Crib Sheet for Gamebook Adventures 1 through 5:

 

GBA1: Worth buying just to see how it all started. Still the best plot twist so far and a very satisfying ultimate ending. Some of the best illustrations in the series.

GBA2: Deeper story than the first. Narrative more fleshed out between action sequences, but still tons of fighting. Last boss fight is a marathon! Make sure you have the ultimate weapon and armor. No new features between books. Do not, I repeat, do not collect more than one ruby if you want the ultimate ending! That was not clear until about my 4th playthrough.

GBA3: Compelling, well-crafted story. They hit their stride here. Epic plot turns and a realistic learning curve. Really tell that they were working with new innovations in their storytelling. New Mechanic: text-based epic battles (like first gladiatorial battle and the sea monster battle) in which your decisions determine the outcome, rather than just another dice face off. My favorite in the whole series. You can marry a mermaid!

Typical layout of a few GBA pages from the first book. (Photo: Tin Man Games)

GBA4: First adventure where you have a partner…for a time. Betrayal and sorcery, oh my! They change up the game mechanics in a creative way about half way through the book. Without giving too much away, I’d say they are welcome editions. Get to fight in a huge, Helms Deep-esque battle against a horde of undead and wildmen. Get to fight a book-slinging poltergeist who taunts you by saying: “Bless my boots, you think you can kill me?” Priceless.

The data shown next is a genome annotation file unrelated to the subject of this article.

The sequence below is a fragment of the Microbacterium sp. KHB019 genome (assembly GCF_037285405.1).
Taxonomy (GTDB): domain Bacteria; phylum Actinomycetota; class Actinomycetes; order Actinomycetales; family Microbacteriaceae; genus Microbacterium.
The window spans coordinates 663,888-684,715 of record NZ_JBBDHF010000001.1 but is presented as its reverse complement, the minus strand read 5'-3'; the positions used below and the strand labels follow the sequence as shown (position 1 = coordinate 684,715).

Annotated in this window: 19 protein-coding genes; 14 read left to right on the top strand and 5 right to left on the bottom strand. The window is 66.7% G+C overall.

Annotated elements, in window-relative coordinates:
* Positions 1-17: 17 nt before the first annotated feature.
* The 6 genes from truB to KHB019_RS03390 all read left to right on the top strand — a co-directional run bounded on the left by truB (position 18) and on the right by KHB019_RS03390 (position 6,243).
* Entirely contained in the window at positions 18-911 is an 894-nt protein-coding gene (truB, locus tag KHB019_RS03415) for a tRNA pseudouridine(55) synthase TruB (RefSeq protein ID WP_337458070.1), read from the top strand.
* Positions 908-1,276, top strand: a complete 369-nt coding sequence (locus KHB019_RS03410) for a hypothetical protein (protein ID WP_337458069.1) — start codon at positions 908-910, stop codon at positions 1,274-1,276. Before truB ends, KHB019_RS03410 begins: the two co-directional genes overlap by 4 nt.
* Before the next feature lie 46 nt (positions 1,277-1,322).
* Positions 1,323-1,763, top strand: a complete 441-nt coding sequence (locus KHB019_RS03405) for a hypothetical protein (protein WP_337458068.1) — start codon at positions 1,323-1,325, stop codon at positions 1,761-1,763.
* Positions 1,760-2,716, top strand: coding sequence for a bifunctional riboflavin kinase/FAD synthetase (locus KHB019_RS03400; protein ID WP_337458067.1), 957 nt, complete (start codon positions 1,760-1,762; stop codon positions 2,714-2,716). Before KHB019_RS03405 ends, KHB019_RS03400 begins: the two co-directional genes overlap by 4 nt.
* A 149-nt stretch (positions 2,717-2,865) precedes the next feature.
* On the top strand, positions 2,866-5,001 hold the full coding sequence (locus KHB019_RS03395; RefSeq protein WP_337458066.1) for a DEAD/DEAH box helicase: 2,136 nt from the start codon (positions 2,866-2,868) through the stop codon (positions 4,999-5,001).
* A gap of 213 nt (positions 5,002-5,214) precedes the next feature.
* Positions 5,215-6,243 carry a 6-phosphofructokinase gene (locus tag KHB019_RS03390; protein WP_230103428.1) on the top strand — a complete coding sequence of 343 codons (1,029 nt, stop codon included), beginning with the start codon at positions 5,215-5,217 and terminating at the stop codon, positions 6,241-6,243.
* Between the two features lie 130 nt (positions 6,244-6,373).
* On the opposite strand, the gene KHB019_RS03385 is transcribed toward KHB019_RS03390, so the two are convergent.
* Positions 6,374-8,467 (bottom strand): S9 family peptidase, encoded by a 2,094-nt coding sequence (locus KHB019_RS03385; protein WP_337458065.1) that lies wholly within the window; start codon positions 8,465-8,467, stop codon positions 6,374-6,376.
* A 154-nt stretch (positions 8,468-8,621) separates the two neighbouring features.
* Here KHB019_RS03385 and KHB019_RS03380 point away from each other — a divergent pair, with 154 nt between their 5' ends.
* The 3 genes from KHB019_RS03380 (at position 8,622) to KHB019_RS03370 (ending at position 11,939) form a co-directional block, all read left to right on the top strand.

GBA5: Wrongly accused thief sentenced to death. Can recruit an actual companion. Different outcomes depending on your choice of follower. Hardest adventure so far. Most difficult to stay up at full health. Lots of options to get to end goal depending on how you decide to infiltrate the thieves’ guild. Fitness checks are toughest so far. Easy to lose fitness modifier early on in the book which can be problematic later on in the book. Fits in to the story line well though as you are an ex thief. Lots of boss fights and tough creatures to battle. Recommended for experienced GBA players!

 

There are 3 comments.

  1. Darci said on June 1, 2011 at 7:54 pm

    Wow, these sound amazing. I will be buying #1 tonight.

  2. Reggie said on April 2, 2012 at 2:16 pm

    Gah! Spoilers in the reviews. Come on man!

  3. Rotschild said on January 18, 2014 at 3:48 am

    I think this review is unfairly positively biased.
    For a start, the combat system is horrible. Completely random, can leave you crippled even if you win, and few of the gamebooks in the series have enough items that restore a barely sufficient amount of hit points. The result is: you are going to curse whenever you encounter combat, and try to avoid it at all cost whenever possible (often not).
    They included the fitness check in order to give a tactical element to the combat (it is directly copied from Fighting Fantasy’s Luck tests in combat), but the edge it gives is absolutely not sufficient to make the exchanges less random.
    On top of that, your strenght and defense depend on equipment. In the beginning you’ll almost always be EXTREMELY vulnerable and weak. This only leads to a very frustrating gameplay.
    The second adventure is so far the worst. It’s absurdly tough, especially because you have no health regain EVER.